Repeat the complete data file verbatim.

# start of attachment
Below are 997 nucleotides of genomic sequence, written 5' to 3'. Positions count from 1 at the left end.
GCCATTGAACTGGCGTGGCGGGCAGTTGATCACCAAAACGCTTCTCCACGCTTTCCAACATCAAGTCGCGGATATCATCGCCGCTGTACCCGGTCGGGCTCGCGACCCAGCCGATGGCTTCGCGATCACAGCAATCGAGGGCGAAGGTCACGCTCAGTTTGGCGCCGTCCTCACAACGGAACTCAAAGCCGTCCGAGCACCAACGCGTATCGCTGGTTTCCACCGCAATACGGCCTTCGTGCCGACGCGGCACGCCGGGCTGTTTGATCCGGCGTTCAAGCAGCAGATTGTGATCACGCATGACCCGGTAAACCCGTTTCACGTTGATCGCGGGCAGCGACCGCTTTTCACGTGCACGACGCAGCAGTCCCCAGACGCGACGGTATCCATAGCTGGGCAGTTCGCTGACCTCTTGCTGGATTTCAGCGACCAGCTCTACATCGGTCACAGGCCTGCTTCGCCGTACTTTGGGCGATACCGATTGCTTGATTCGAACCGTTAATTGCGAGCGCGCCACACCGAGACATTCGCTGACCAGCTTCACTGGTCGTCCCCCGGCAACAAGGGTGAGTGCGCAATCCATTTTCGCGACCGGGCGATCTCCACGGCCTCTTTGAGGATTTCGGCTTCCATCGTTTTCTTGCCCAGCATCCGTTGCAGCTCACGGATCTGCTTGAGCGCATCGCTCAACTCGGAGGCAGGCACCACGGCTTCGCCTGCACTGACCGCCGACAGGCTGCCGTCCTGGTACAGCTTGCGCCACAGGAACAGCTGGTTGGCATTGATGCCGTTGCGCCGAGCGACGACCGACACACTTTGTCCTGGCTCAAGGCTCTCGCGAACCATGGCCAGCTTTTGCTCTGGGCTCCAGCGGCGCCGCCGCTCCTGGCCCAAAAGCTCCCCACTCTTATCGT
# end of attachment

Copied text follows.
Below are 997 nucleotides of genomic sequence, written 5' to 3'. Positions count from 1 at the left end.
GCCATTGAACTGGCGTGGCGGGCAGTTGATCACCAAAACGCTTCTCCACGCTTTCCAACATCAAGTCGCGGATATCATCGCCGCTGTACCCGGTCGGGCTCGCGACCCAGCCGATGGCTTCGCGATCACAGCAATCGAGGGCGAAGGTCACGCTCAGTTTGGCGCCGTCCTCACAACGGAACTCAAAGCCGTCCGAGCACCAACGCGTATCGCTGGTTTCCACCGCAATACGGCCTTCGTGCCGACGCGGCACGCCGGGCTGTTTGATCCGGCGTTCAAGCAGCAGATTGTGATCACGCATGACCCGGTAAACCCGTTTCACGTTGATCGCGGGCAGCGACCGCTTTTCACGTGCACGACGCAGCAGTCCCCAGACGCGACGGTATCCATAGCTGGGCAGTTCGCTGACCTCTTGCTGGATTTCAGCGACCAGCTCTACATCGGTCACAGGCCTGCTTCGCCGTACTTTGGGCGATACCGATTGCTTGATTCGAACCGTTAATTGCGAGCGCGCCACACCGAGACATTCGCTGACCAGCTTCACTGGTCGTCCCCCGGCAACAAGGGTGAGTGCGCAATCCATTTTCGCGACCGGGCGATCTCCACGGCCTCTTTGAGGATTTCGGCTTCCATCGTTTTCTTGCCCAGCATCCGTTGCAGCTCACGGATCTGCTTGAGCGCATCGCTCAACTCGGAGGCAGGCACCACGGCTTCGCCTGCACTGACCGCCGACAGGCTGCCGTCCTGGTACAGCTTGCGCCACAGGAACAGCTGGTTGGCATTGATGCCGTTGCGCCGAGCGACGACCGACACACTTTGTCCTGGCTCAAGGCTCTCGCGAACCATGGCCAGCTTTTGCTCTGGGCTCCAGCGGCGCCGCCGCTCCTGGCCCAAAAGCTCCCCACTCTTATCGT